Family Values @ Work

Celebrating our Movement: National Summit on Paid Sick Days and Paid Family Leave

July 31, 2012

by Ellen Bravo





These were the comments we heard from the more than 200 activists from around the country who gathered in D.C. July 8-10 to celebrate the movement to win paid sick days and paid family leave. The summit was co-hosted by Family Values @ Work and the National Partnership for Women & Families.

We heard national leaders like Mary Kay Henry, president of the Service Employees International Union, call our movement “the tip of the spear in a broader fight for what everyone in the nation deserves.” National Domestic Workers Alliance director Aijen Poo praised those in attendance for “representing one of the most progressive, authentic, bold movements across the country.”

Economist Jared Bernstein gave a pithy answer to those who argue this isn’t the right time:  “We need to make ‘it’s the wrong time’ sound as crazy as saying child labor laws are killing the economy.” And pollster Celinda Lake reinforced our belief that if executives get paid sick days, so should those who work for them.

Dignitaries showed up to thank us and urge us on:  Latifa Lyles, Acting Director of the Women’s Bureau spoke at lunch; Rep. Rosa DeLauro, lead sponsor of the Healthy Families Act, added spark at the high-powered labor reception Monday night at SEIU where we also heard from AFL-CIO secretary-treasurer Liz Shuler and other labor leaders; Minority Leader Nancy Pelosi and Sen. Tom Harkin jazzed us Tuesday morning before groups went to meet with their own elected officials and deliver petitions in support of paid family leave.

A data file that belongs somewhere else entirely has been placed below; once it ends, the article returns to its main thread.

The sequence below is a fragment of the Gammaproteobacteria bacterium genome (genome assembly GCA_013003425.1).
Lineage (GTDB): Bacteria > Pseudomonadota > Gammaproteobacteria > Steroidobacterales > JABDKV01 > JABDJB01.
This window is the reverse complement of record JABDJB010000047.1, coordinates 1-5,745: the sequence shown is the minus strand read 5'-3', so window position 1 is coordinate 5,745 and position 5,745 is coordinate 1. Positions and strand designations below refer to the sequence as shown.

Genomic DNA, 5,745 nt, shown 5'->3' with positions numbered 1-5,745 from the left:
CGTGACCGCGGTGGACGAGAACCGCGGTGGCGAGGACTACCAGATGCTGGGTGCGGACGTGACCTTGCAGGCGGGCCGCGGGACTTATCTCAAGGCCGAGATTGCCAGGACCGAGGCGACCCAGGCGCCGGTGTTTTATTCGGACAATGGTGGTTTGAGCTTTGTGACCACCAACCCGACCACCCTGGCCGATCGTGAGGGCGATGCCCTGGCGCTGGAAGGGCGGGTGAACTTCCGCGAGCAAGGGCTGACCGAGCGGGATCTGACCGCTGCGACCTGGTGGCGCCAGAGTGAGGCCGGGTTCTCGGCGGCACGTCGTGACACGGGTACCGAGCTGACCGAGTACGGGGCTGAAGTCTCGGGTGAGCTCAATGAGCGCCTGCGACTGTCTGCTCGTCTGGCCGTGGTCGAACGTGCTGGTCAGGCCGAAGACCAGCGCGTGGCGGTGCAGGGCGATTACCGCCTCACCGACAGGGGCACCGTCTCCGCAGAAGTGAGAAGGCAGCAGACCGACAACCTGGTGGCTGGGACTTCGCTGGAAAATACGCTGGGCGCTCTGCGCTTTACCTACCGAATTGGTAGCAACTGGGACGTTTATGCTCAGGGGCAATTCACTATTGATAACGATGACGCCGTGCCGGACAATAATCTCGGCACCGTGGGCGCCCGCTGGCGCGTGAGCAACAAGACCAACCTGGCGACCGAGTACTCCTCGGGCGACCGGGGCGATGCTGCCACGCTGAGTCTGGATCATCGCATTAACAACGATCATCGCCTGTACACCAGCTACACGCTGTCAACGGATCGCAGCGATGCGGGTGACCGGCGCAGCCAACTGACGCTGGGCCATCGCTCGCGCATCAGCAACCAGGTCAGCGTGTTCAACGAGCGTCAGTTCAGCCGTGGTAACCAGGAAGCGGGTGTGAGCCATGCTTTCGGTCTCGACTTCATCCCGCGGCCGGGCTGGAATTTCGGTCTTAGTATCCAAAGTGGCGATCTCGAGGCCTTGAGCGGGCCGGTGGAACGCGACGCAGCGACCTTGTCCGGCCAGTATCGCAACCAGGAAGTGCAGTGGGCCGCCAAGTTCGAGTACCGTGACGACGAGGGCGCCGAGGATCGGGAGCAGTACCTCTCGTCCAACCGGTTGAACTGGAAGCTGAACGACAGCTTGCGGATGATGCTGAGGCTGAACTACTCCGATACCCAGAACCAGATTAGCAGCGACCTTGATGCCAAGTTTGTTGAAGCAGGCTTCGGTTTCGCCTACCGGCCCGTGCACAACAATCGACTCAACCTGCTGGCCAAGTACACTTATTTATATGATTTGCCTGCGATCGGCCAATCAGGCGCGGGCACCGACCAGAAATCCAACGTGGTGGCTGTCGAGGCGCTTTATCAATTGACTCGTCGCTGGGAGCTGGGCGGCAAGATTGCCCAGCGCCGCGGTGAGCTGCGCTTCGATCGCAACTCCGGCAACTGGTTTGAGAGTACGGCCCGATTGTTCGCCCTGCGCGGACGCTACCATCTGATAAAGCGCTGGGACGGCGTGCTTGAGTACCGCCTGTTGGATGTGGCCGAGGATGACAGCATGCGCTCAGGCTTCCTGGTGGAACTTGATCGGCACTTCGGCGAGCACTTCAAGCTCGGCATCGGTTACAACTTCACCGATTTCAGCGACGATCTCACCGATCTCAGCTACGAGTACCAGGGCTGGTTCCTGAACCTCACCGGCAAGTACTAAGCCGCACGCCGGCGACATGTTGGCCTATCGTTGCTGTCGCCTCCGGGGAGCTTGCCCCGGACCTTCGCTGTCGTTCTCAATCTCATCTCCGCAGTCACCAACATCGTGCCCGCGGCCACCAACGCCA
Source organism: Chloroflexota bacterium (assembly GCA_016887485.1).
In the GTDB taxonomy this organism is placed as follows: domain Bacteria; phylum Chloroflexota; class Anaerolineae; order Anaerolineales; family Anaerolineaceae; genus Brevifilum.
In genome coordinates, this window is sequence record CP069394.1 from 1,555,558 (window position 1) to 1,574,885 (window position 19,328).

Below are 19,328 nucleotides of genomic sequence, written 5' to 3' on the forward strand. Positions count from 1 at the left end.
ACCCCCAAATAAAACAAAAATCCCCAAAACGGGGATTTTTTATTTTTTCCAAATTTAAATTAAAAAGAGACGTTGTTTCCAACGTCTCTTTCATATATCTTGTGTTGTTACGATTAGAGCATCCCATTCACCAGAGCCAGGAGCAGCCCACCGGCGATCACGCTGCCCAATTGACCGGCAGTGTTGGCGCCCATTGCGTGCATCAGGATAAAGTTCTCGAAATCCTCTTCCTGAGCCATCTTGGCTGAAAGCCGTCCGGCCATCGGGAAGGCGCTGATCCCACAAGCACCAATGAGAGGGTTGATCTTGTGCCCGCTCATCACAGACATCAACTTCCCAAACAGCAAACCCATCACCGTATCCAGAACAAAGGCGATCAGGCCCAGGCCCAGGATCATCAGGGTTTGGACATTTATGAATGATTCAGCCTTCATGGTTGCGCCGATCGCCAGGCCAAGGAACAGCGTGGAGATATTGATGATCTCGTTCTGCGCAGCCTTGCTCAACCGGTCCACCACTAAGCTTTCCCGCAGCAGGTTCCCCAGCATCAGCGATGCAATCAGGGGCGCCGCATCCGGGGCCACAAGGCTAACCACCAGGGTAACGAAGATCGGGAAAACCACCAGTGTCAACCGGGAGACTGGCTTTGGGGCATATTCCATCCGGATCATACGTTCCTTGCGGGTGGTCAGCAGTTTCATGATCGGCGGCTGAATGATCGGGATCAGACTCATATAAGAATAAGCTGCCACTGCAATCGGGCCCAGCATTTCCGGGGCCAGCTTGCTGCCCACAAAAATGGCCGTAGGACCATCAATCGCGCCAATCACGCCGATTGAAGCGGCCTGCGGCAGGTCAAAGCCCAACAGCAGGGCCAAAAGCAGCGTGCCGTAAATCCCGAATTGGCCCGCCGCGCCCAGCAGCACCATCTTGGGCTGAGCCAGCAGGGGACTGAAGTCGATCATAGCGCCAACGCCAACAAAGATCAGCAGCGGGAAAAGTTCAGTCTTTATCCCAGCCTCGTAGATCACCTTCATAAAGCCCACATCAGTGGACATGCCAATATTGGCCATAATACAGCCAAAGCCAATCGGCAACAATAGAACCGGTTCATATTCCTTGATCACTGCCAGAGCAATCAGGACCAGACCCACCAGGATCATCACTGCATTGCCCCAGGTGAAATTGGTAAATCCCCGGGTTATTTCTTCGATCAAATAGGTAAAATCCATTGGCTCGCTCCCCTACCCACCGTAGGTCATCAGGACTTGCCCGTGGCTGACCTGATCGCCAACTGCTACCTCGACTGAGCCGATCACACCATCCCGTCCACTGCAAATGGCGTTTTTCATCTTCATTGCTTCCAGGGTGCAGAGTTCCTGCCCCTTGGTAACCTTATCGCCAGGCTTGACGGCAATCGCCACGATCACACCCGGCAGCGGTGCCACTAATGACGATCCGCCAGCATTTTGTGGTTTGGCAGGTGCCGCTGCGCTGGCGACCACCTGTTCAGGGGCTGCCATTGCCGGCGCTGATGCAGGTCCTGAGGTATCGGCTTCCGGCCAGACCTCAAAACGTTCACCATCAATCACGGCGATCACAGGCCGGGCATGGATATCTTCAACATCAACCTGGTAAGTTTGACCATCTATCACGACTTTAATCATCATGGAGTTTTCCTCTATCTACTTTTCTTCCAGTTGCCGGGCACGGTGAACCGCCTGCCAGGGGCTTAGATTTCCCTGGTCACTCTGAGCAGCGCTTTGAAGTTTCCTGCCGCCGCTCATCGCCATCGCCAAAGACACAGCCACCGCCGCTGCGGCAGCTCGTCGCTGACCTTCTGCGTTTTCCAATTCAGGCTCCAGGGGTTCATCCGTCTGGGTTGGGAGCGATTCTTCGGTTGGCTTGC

We drank in lessons from other successful campaigns, learning about the marriage equality win in Maryland from Equality Maryland Executive Director Carrie Evans; the campaign to peel support from ALEC from Color of Change Executive Director Rashad Robinson; and the successful fight against wage theft described by Florida Immigrant Coalition Founding Director Maria Rodriguez.

But above all, we learned from each other – from personal stories and tales from the trenches. Everyone will remember Ms. Caroline Pinkston from Atlanta, GA, who had just a simple request: to have her two adult daughters at her side when she woke from brain surgery. The daughters have paid sick days, but their employers wouldn’t let them use the time to care for their mother. Now Ms. Pinkston and her daughters are part of a campaign to change the law in their state.

We’ll remember union workers like Natasha West-Baker, a grocery store clerk from Seattle, Washington who became a leader in the successful paid sick days campaign there and who recounted the times before the win when she had to work sick because, “as the sole income earner in household, I simply cannot afford to lose a day’s pay.”

Sonya Jimmons, a nurse from SEIU 121 in Pasadena, CA, told us how she stands up to employers who try to discipline nurses for following doctor’s orders and staying home when they’re sick. “Healthy employees are productive employees,” she says. “Sick employees jeopardize the work force through the spread of infectious disease.  Which would you rather?”

And we’ll remember business owners like Makini Howell, owner of Plum Bistro in Seattle, who said, “I want to be the kind of business I would like to work for.” Tony Fuentes owns Milagros Boutique in Portland, OR and described his support for paid sick days as support for fundamental American values of “equality, fairness and justice.”

I was deeply moved at the power in the room when I welcomed everyone the first morning and reminded them why the 1 percent, with all their money and power, fear us. “We show that by standing up together, change is possible,” I said. “This room is what democracy looks like. We will be on the side of the dreamers and the domestic workers and the people winning marriage equality. And when we win, we will redefine work and redefine family. We will change the world.”

For more on the Summit, go to our Facebook page,




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